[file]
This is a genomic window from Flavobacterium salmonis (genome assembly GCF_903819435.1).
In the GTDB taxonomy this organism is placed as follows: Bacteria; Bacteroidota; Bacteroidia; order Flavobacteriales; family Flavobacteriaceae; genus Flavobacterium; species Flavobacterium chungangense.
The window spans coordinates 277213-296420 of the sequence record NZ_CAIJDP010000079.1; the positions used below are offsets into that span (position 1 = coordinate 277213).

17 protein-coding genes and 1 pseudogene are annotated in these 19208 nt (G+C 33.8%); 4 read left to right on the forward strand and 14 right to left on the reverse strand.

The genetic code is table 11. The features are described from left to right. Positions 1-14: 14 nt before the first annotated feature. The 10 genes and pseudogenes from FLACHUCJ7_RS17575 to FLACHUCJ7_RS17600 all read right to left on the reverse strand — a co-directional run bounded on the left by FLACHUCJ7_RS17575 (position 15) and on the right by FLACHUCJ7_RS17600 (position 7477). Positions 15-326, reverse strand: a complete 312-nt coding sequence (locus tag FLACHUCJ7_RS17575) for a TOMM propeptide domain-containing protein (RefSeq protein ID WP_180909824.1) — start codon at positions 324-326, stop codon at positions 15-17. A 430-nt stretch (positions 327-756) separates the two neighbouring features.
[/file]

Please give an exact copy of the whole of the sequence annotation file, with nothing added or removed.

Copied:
This is a genomic window from Flavobacterium salmonis (genome assembly GCF_903819435.1).
In the GTDB taxonomy this organism is placed as follows: Bacteria; Bacteroidota; Bacteroidia; order Flavobacteriales; family Flavobacteriaceae; genus Flavobacterium; species Flavobacterium chungangense.
The window spans coordinates 277213-296420 of the sequence record NZ_CAIJDP010000079.1; the positions used below are offsets into that span (position 1 = coordinate 277213).

17 protein-coding genes and 1 pseudogene are annotated in these 19208 nt (G+C 33.8%); 4 read left to right on the forward strand and 14 right to left on the reverse strand.

The genetic code is table 11. The features are described from left to right. Positions 1-14: 14 nt before the first annotated feature. The 10 genes and pseudogenes from FLACHUCJ7_RS17575 to FLACHUCJ7_RS17600 all read right to left on the reverse strand — a co-directional run bounded on the left by FLACHUCJ7_RS17575 (position 15) and on the right by FLACHUCJ7_RS17600 (position 7477). Positions 15-326, reverse strand: a complete 312-nt coding sequence (locus tag FLACHUCJ7_RS17575) for a TOMM propeptide domain-containing protein (RefSeq protein ID WP_180909824.1) — start codon at positions 324-326, stop codon at positions 15-17. A 430-nt stretch (positions 327-756) separates the two neighbouring features.